Individuals who are new to cricket may find the terms ‘leg side‘ and ‘off side‘ puzzling. However, if you are interested in cricket, you should be aware of these terms. These are some of the most important features of a cricket field.
You will hear both terms stated during a cricket match if you watch it several times. Furthermore, if you are a cricket player, you will hear the terms off-side and leg-side during your practice sessions.
To understand the fundamental notions of these two phrases, you must first understand what they are.
Off Side and Leg Side in Cricket
When we look at a cricket ground, we see that it has two sides: the off side and the leg side. To score more runs, a cricket player or batter can strike the ball delivered to both ends.
On the off side, the batsman will be able to play strokes such as off drive, cover drive, and cut shots. On the other hand, a batter can play shots like these from the leg side: Pull, Hook, Leg glance, etc.
Also Read | All Types of Cricket Shots – The Ultimate Guide!
In cricket, on and off side refer to either half of the wicket. The positions of the batters are what determines them.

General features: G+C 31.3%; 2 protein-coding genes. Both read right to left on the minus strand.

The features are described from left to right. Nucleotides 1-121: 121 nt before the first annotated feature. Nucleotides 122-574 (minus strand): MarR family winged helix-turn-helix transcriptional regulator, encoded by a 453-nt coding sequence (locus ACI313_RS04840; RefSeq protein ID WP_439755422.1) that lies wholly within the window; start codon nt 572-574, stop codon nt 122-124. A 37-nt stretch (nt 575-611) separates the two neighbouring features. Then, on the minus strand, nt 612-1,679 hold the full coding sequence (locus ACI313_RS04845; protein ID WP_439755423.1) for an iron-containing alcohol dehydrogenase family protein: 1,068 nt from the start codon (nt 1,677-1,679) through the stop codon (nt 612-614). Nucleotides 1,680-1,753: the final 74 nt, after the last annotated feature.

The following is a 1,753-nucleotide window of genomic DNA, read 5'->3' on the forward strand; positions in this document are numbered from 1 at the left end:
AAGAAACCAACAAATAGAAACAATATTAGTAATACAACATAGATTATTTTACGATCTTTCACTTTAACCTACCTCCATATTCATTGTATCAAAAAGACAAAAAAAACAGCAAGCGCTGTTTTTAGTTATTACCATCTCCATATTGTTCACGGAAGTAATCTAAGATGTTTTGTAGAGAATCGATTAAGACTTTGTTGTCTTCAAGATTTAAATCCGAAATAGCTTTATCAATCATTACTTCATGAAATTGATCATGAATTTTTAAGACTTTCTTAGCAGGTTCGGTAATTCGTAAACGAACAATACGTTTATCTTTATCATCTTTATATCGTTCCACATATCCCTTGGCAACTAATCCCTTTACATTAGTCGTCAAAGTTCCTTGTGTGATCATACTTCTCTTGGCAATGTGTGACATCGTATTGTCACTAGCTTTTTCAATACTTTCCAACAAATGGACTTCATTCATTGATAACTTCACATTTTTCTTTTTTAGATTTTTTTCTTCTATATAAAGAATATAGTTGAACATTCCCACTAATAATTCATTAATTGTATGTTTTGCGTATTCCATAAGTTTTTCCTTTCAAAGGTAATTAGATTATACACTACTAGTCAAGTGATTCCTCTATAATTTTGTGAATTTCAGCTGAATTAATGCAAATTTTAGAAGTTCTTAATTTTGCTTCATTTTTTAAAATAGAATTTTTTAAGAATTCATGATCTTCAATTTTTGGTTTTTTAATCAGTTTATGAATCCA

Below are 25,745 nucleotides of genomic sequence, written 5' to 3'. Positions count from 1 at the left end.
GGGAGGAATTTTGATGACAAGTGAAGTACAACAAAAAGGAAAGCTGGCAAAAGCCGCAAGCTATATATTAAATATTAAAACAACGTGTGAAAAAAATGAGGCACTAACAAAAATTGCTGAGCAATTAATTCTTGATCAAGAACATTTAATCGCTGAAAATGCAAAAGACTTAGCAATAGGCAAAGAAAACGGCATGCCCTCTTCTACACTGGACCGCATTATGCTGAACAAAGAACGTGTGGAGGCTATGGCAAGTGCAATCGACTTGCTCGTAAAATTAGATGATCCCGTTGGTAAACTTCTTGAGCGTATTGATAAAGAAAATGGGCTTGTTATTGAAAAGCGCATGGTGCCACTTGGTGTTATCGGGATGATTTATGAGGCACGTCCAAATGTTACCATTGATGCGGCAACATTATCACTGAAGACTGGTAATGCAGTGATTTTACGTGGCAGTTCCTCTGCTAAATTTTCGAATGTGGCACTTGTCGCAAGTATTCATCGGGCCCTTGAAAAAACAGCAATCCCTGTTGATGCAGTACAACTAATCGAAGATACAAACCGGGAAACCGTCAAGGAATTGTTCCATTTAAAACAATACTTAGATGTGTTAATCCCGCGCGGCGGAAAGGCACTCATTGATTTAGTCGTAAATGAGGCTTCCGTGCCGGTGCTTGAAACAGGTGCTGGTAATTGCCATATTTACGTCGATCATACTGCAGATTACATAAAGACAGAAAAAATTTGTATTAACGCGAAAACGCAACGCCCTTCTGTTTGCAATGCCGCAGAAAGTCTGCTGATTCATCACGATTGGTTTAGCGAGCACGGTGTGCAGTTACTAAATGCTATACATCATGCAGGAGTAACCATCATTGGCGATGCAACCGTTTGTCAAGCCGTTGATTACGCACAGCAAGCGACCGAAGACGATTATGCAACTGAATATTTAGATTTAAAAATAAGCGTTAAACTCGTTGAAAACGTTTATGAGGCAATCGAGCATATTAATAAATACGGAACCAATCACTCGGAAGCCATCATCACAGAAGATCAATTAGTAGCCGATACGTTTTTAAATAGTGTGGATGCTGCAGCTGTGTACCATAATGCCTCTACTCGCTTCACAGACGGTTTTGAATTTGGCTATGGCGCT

The leg side for a right-hander is the entire cricket field to their left when they stare at the bowler. Everything on their right is the off side.
For left-handers, the situation is inverted. The leg side of a left-handed batter is on the right, while the off side is on the left.
If you’re watching the cricket from the stands, the off side and leg side aren’t set in stone. They are not fixed positions; they change with the batter’s position.
Importance of Off and On Sides in Cricket
People who are interested in cricket may find these stages useful in studying other aspects of the game, such as different types of fielding situations and batting shots.
Some essential terms include:
- Long off and long on
- Mid off
- Leg gully
Understanding where these two features of a field are allows people to examine the location, and based on that information, the players may identify the general positioning of the fielders.
Some Laws Concerning Fielding Positions
There are various laws and regulations that govern where fielders can stand during a cricket match. A couple of these restrictions are notably related to the number of players or fielders that each captain is permitted to position on the batter’s side.
When it comes to the leg side, it is not permitted to place more than two fielders at the back of the square; this law is maintained in all forms of cricket. If a ball is played and that law is violated, the umpire must call it a “no ball.”
When you first start watching or playing cricket, these terms may be confusing, but once you learn that they are all relative to whoever is batting, they should make more sense.
Fielding positions, shot selection, and commentary all make extensive use of the phrases, so you should make an early effort to thoroughly learn what they represent.